Finder is committed to editorial independence. While we receive compensation when you click links to partners, they do not influence our content.

Best infrared thermometers

Keep employees, students and other groups safe as you reopen.

As businesses begin to reopen to the public following national shutdowns due to COVID-19, using contactless thermometers will likely be a part of safety protocols. When choosing the best non-contact infrared thermometer, consider the type, price, accuracy and measurement range of the device to ensure it’ll be suitable for your specific needs.

Top thermometer picks

XimBro Wall Mounted Thermometer from Amazon

XimBro Wall Mounted Thermometer


Free shipping on $25+
AXHKIO Non Contact Infrared Thermometer for Fever from Amazon

AXHKIO Non Contact Infrared Thermometer for Fever


Free shipping on $25+
Medical Grade Heavy Duty touchless infrared forehead thermometer from Amazon

Medical Grade Heavy Duty touchless infrared forehead thermometer


Free shipping on $25+
Infrared forehead thermometer from Amazon

Infrared forehead thermometer


Free shipping on $25+

Compare some of the best infrared thermometers

NameAverage priceTypeBody temperature measurement rangeBatteries included?Purchase
Infrared Forehead Thermometer
IR Thermometer
$60Spot infrared thermometer89.6°F to 108.5°FNo – 2 AAA
iHealth No Touch Forehead Thermometer
Delonghi AriaDry DDS30COMBI
$55Spot infrared thermometer89.6°F to 109.2°FYes – 2 AAABuy now
Health & Health Digital Infrared Thermometer
Delonghi AriaDry DDS30COMBI
$90Spot infrared thermometer89.6°F to 109.2°FNo – takes 2 AAABuy now
FDoc Non-Contact Forehead Thermometer
Delonghi AriaDry DDS30COMBI
$70Spot infrared thermometerN/ANo – takes 2 AAABuy now
PREVE Non Contact Medical Infrared Forehead Thermometer
Delonghi AriaDry DDS30COMBI
$50Spot infrared thermometer89.6°F to 109.2°FYes – 2 AABuy now
Gorilla Gadgets Wall-Mounted Body Thermometer
Delonghi AriaDry DDS30COMBI
$200Wall-mounted spot IR thermometer32°F to 122°FYes – 18650 lithium cellBuy now
Data obtained June 2020. Prices are subject to change and should be used only as a general guide.

How did we choose these products?

We chose products that are mid-range in price and suitable for a wide range of everyday uses. We considered the thermometer type, body temperature measurement range and third-party product reviews when creating our list.

Types of infrared thermometers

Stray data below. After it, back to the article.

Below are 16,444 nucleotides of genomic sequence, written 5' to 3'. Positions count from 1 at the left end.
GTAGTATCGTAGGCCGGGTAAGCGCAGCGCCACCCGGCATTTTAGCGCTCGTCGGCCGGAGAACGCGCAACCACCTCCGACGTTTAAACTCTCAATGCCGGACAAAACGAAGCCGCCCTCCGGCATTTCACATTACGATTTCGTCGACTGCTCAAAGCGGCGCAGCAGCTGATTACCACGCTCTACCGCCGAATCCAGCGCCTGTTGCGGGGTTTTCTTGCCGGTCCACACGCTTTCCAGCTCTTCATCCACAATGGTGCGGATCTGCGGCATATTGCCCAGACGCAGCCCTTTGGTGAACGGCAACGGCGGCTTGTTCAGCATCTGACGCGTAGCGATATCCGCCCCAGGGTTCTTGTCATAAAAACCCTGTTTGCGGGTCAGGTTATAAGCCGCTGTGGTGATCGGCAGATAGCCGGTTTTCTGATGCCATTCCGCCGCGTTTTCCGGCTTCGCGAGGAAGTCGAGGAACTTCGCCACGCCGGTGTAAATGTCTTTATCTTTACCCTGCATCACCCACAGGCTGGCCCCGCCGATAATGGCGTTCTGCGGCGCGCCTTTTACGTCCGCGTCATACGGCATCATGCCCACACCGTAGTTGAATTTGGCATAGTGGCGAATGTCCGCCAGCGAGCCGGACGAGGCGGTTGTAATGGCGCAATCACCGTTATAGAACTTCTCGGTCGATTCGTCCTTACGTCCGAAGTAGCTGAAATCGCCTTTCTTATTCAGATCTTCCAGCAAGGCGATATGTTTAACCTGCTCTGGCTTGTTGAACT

Spot infrared thermometers are the most common type of IR thermometer for general use —and generally the cheapest. But more expensive options may be more accurate and work on larger areas.

Spot infrared thermometersHandheld or wall-mounted devices used to measure the temperature at a spot on a surface, such as a person’s forehead or a grill.
  • Less expensive than other types
  • Wide variety of general and household applications
  • Can be less accurate than more expensive options
Infrared scannersThese devices scan and measure the temperature of a larger area than spot IR devices.
  • More accurate than many spot IR thermometers
  • Used for industrial purposes
  • Expensive
Infrared thermal imagingThese devices use long-wavelength infrared energy to measure temperatures at multiple points. Reflected light does not affect these cameras — so smoke, dust or oncoming headlights won’t interfere with the reading.
  • More accurate than many spot IR thermometers
  • No interference from reflected light, smoke or dust
  • Expensive

How to compare infrared thermometers

Consider these factors when comparing non-contact infrared thermometers:

  • Price. Spot infrared thermometers can cost anywhere from around $20 to $200, while thermal imaging cameras and infrared scanning systems can range from around $200 to $5,000 or more.
  • Type. For general body and food temperature measurements at home, an average-priced spot IR thermometer will likely suffice. If you’ll be using the device to detect multiple people’s temperatures throughout the day, you may want to upgrade to a scanning system or wall-mounted spot IR thermometer.